#12 OFFLINE   Mash

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Posted 10 December 2007 - 07:26 PM

Yeah, K10 Micra every time. There's still millions about and they go forever even if you don't change the oil :lol:
I dont no wot there worth tbh mate only wont it for pre 68 obvserly lol hav u got any pics plz mate

#13 OFFLINE   simmo

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Posted 10 December 2007 - 07:29 PM

Another vote for a K10 Micra, brilliant little cars and still loads around.

#14 OFFLINE   mk2_craig

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Posted 10 December 2007 - 07:43 PM

Peugeot 205 sounds a good bet, oldest ones now just about 25 years young, a beige GL on the A is defo shite.Depends how keen you are to get something out of the ordinary and how much time and effort you want to put in? I'd imagine a decent Talbot Horizon could be secured for much under five hun, assuming you have the patience to track one down. Scores obscurity points for being a manufacturer no longer in production. Or maybe a Yugo? Triumph Acclaim?

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#15 OFFLINE   Justin Case

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Posted 10 December 2007 - 07:45 PM

Another vote for the Polo. We've had a G reg one going round the family for 15 years now, including two learning to drive on it. Polos are solid, reliable, easy for spares and most of all any teenager would be happy to drive one without a paper bag over his/her head. :)

#16 OFFLINE   Ratdat

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Posted 10 December 2007 - 08:28 PM

I think now I'd go for a K11 Micra over a K10 because they are getting really cheap and K10's are knocking on a bit now. They last well, drive great, are reliable and are probably a lot safer than a K10 in a crash. Easy to get bits for too as there's loads in scrappys now.I would wager that the money saved in road rent on a Pre '73 car would be beaten easily by just buying some more modern that's reliable and economical. That said I had an A35 as my first car and if nothing else it taught me how to drive a badly handling car with no brakes and a hell of a lot about wielding spanners. Old stuff can't be beaten for those things!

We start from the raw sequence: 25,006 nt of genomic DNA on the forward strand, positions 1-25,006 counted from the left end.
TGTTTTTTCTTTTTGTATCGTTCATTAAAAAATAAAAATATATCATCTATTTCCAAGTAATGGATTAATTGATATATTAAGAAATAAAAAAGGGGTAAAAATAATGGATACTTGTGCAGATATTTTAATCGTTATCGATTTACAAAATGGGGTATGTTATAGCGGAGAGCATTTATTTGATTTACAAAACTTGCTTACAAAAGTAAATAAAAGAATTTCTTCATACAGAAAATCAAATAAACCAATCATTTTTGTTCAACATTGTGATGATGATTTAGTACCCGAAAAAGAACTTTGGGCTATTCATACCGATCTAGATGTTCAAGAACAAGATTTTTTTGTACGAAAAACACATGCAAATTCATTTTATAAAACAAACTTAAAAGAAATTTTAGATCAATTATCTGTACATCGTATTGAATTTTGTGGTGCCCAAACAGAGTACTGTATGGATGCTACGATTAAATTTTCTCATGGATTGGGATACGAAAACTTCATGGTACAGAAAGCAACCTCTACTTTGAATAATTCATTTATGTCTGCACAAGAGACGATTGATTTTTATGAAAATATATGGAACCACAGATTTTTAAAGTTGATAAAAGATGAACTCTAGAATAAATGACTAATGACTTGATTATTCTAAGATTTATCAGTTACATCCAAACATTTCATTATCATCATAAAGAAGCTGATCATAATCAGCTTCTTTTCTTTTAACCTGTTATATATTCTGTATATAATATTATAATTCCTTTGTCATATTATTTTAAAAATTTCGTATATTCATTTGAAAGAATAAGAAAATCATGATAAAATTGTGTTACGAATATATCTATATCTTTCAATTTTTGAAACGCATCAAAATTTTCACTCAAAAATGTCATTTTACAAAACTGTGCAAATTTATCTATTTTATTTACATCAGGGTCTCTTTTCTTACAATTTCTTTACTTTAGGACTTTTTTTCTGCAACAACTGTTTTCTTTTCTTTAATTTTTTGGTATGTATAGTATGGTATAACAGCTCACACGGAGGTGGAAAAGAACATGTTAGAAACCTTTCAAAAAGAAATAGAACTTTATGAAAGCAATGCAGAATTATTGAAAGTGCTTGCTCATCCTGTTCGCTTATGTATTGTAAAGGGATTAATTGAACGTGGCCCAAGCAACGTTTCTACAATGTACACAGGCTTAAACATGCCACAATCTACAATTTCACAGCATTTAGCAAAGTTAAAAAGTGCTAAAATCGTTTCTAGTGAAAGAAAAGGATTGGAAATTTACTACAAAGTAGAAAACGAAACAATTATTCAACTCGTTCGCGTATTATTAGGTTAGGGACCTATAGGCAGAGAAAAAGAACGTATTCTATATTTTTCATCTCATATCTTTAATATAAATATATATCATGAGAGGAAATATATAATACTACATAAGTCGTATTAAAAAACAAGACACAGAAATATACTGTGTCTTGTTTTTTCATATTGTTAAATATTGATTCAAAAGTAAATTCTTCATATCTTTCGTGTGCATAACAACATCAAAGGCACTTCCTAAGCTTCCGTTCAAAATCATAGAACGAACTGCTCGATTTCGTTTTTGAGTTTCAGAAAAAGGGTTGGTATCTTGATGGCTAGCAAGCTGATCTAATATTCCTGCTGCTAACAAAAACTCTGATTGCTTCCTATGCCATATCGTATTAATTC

#17 OFFLINE   chester drawers

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Posted 10 December 2007 - 11:54 PM

Depends how keen you are to get something out of the ordinary and how much time and effort you want to put in? I'd imagine a decent Talbot Horizon could be secured for much under five hun, assuming you have the patience to track one down.

Quite. SMMT data in Practical Classics suggests there's only 4 Chrysler badged Horizons left running in the UK :shock:

#18 OFFLINE   babydriver

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Posted 11 December 2007 - 08:24 AM

Some great tips, I am biased Towards the Acclaim but the polo Is the best bet I think. Thanx Again.

Wish I had a 'Tess.
Settle for a Herald.
Wifey says okay
so I got one!!



1968 Triumph Herald 1200
2001 Renault Megane Privalage +

2000 Nissan Micra 1.0s Automatic
2000 Citroen Xsara West Coast


#19 OFFLINE   Baz

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Posted 11 December 2007 - 02:25 PM

I'm a great advocate of the Nissan Micra as a first car....I found two nice K10 Micras for young friends of my previous partner to use as their first cars....Both performed admirably, with no problems at all.My Stepson has just passed his test however, and he'll be getting the R9 once I've had a couple of little things sorted....Insurance is surprisingly cheap for him too.My only minor worry is that he passed his test in a brand new focus with A.B.S. and no doubt all manner of other modern gizmos, so I want him to take things very easy at first, as the R9 will feel very different!